Review: The White Stripes – Icky Thump
A White man is pissed and wants to show us a thing or two
The White Stripes’ Icky Thump was released on June 15, 2007. In honor of its 10th anniversary, we’ve republished our review, which ran in the July 2007 issue of Spin.
Jack White makes a lot of strange noises on the appropriately titled Icky Thump: There’s an unnerving, high-pitched guitar whine that’s straight out of a Tom Morello fakebook (we’ll call that one “the Squawk”); a brooding, bubbling-under-the-surface organ hum (to be dubbed “the Surge”); and a discomforting, annoyingly childish yelp (actually, on further examination, that’s just Meg White’s voice).
Recorded in Nashville in three weeks, the band’s sixth album is a noisy, cranky piece of work. Jack’s ever-rueful lyrics raise the sighing cynicism of 2005’s Get Behind Me Satan to a roaring snarl, while the music returns to its ferocious slash-and-burn roots, with no shortage of strangled distortion. One can only imagine what the bosses at Warner Bros. thought when they realized that Jack and Meg’s major-label debut would be the least fun album of their career.
Icky Thump kicks off with the title track, a menacing road tale about “sittin’ drunk on a wagon to Mexico” that eventually turns into an anti-anti-immigration rant, anchored by a guitar riff that four out of five classic-rock fiends will compare with Led Zeppelin’s “Bring It on Home.” It’s followed by “You Don’t Know What Love Is (You Just Do as You’re Told),” which opens with a midtempo stomp and a canny dis: “In some respects / I suspect / You’ve got a respectable side.” After untangling some joyful guitar lines, Jack squints, turns up the organ, and invokes the title’s condescending chorus. It’s brutal, and it’s the best song on the album.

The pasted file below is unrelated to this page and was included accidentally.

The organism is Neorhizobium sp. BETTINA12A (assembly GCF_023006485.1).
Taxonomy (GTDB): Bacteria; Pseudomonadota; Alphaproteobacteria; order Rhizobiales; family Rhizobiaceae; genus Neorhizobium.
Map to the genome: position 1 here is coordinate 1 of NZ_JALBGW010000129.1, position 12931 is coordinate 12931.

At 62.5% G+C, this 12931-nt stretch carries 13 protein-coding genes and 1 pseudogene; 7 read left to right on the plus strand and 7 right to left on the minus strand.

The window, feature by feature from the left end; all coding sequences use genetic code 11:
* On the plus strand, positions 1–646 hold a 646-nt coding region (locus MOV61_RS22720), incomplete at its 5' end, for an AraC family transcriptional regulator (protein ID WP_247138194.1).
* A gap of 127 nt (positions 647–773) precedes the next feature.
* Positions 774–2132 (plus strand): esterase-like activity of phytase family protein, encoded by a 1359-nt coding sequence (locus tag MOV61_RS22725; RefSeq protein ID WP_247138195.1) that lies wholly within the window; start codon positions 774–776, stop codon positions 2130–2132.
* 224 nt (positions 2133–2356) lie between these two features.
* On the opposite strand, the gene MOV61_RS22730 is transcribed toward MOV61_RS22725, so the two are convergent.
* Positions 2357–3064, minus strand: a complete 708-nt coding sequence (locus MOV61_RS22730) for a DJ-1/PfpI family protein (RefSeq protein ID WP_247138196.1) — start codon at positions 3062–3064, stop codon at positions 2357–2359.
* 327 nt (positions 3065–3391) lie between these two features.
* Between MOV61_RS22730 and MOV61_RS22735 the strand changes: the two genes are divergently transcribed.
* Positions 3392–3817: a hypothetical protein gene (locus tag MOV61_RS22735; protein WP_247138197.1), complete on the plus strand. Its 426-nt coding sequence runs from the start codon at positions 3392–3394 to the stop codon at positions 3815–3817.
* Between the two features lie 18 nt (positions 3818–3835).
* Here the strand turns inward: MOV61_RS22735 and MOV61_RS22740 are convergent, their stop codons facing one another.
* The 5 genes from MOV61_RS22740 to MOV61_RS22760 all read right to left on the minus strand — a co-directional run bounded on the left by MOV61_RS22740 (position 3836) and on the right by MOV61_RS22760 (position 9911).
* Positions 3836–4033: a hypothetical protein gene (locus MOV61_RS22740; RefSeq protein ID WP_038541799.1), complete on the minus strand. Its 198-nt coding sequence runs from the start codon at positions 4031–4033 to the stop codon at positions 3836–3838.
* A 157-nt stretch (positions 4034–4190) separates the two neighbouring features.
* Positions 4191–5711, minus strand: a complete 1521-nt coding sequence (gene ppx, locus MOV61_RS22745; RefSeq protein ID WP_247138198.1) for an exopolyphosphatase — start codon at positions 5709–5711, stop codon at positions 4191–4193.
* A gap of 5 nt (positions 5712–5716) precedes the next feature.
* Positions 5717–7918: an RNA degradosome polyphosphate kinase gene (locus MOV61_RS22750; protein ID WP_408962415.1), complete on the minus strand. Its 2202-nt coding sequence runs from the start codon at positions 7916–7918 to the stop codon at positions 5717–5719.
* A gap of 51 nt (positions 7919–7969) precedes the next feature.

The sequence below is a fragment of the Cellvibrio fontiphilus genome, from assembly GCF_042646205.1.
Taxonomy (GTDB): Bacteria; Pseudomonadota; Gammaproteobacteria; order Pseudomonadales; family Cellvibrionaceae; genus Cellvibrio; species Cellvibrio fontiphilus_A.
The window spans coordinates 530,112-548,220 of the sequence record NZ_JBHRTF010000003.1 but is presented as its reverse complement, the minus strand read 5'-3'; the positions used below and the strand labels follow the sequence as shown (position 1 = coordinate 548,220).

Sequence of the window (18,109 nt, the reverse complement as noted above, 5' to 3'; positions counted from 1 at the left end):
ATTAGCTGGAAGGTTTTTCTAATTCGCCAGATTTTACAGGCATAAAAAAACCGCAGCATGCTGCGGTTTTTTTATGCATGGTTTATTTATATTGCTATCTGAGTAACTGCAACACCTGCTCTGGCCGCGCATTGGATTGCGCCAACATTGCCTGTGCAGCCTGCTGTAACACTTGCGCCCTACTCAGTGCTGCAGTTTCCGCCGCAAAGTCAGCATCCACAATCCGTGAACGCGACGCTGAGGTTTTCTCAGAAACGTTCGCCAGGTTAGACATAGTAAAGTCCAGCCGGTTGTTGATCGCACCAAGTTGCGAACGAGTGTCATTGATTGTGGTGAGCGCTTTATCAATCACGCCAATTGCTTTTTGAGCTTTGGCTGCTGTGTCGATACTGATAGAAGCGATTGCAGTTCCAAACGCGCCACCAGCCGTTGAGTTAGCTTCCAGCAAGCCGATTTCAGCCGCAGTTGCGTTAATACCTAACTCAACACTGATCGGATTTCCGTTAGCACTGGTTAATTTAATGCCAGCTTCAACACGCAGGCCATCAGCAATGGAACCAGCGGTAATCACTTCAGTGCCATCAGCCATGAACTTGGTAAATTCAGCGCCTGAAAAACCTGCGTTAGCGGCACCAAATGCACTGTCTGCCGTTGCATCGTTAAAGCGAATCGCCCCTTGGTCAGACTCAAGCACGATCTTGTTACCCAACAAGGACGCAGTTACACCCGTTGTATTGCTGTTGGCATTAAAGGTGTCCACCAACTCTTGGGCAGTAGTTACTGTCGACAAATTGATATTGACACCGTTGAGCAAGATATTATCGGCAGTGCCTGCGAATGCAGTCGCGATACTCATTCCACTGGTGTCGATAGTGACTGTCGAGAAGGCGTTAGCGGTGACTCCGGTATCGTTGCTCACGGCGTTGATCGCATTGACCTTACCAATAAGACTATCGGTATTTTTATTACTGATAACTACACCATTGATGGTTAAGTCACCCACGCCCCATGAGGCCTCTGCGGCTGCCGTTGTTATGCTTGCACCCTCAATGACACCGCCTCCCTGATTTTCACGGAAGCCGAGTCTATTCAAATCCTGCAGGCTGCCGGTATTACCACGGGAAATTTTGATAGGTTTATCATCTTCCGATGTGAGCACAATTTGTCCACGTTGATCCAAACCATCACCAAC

“You Don’t Know” also establishes an intriguing dark-side-of-the-flesh refrain, as the album takes on everything from misogyny (a gleeful mariachi cover of Corky Robbins’ ‘50s near hit “Conquest”) to Humbert Humbert-style leering (the creepy “A Martyr for My Love for You,” in which a 16-year-old girl is wooed and then abandoned—for her own good, of course). Jack has never committed himself this consistently to a lyrical theme, but he seems to have dealt his hookiest nujmbers to the Raconteurs. Even die-hard Meg supporters will find the droning bagpipes and exorcism-style chants of “St. Andrew (This Battle is in the Air)” a waste of hard-drive space.
This is the Stripes’ longest album yet, but you don’t need to examine the running time to know that; toward the end, Jack flicks out a handful of tunes (“Catch Hell Blues,” “Rag and Bone”) that he could have written while slumbering away on his color-coordinated pillow. But salvation comes on the closer, “Effect and Cause,” which reimagines the vicious boogie of the Stooges’ “No Fun” as a campfire sing-along. Jack gives a lover a firm talking-to, but the stern message could also be directed at the band’s detractors: “You can’t take the effect / And make it the cause.” Icky Thump is full of such bracing, finger-wagging admonitions. Unfortunately, too many of them make the songs feel like sermons, rather than hymns.